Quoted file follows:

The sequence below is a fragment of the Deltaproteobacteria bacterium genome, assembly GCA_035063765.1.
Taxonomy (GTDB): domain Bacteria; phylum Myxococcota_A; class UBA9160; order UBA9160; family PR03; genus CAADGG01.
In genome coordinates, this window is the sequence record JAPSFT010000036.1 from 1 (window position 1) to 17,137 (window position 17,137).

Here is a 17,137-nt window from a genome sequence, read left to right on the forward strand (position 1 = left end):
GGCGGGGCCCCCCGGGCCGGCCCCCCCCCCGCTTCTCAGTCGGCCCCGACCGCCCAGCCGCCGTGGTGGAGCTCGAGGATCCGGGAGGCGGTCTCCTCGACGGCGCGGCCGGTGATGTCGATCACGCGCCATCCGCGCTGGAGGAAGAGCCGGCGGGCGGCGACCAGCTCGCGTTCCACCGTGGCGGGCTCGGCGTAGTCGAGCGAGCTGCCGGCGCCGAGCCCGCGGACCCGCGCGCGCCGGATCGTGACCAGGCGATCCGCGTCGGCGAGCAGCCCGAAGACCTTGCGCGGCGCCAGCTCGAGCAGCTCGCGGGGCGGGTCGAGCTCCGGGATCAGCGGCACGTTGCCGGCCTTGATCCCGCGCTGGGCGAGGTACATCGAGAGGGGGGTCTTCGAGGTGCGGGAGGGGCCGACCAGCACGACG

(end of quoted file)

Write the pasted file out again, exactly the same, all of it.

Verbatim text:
The sequence below is a fragment of the Deltaproteobacteria bacterium genome, assembly GCA_035063765.1.
Taxonomy (GTDB): domain Bacteria; phylum Myxococcota_A; class UBA9160; order UBA9160; family PR03; genus CAADGG01.
In genome coordinates, this window is the sequence record JAPSFT010000036.1 from 1 (window position 1) to 17,137 (window position 17,137).

Here is a 17,137-nt window from a genome sequence, read left to right on the forward strand (position 1 = left end):
GGCGGGGCCCCCCGGGCCGGCCCCCCCCCCGCTTCTCAGTCGGCCCCGACCGCCCAGCCGCCGTGGTGGAGCTCGAGGATCCGGGAGGCGGTCTCCTCGACGGCGCGGCCGGTGATGTCGATCACGCGCCATCCGCGCTGGAGGAAGAGCCGGCGGGCGGCGACCAGCTCGCGTTCCACCGTGGCGGGCTCGGCGTAGTCGAGCGAGCTGCCGGCGCCGAGCCCGCGGACCCGCGCGCGCCGGATCGTGACCAGGCGATCCGCGTCGGCGAGCAGCCCGAAGACCTTGCGCGGCGCCAGCTCGAGCAGCTCGCGGGGCGGGTCGAGCTCCGGGATCAGCGGCACGTTGCCGGCCTTGATCCCGCGCTGGGCGAGGTACATCGAGAGGGGGGTCTTCGAGGTGCGGGAGGGGCCGACCAGCACGACG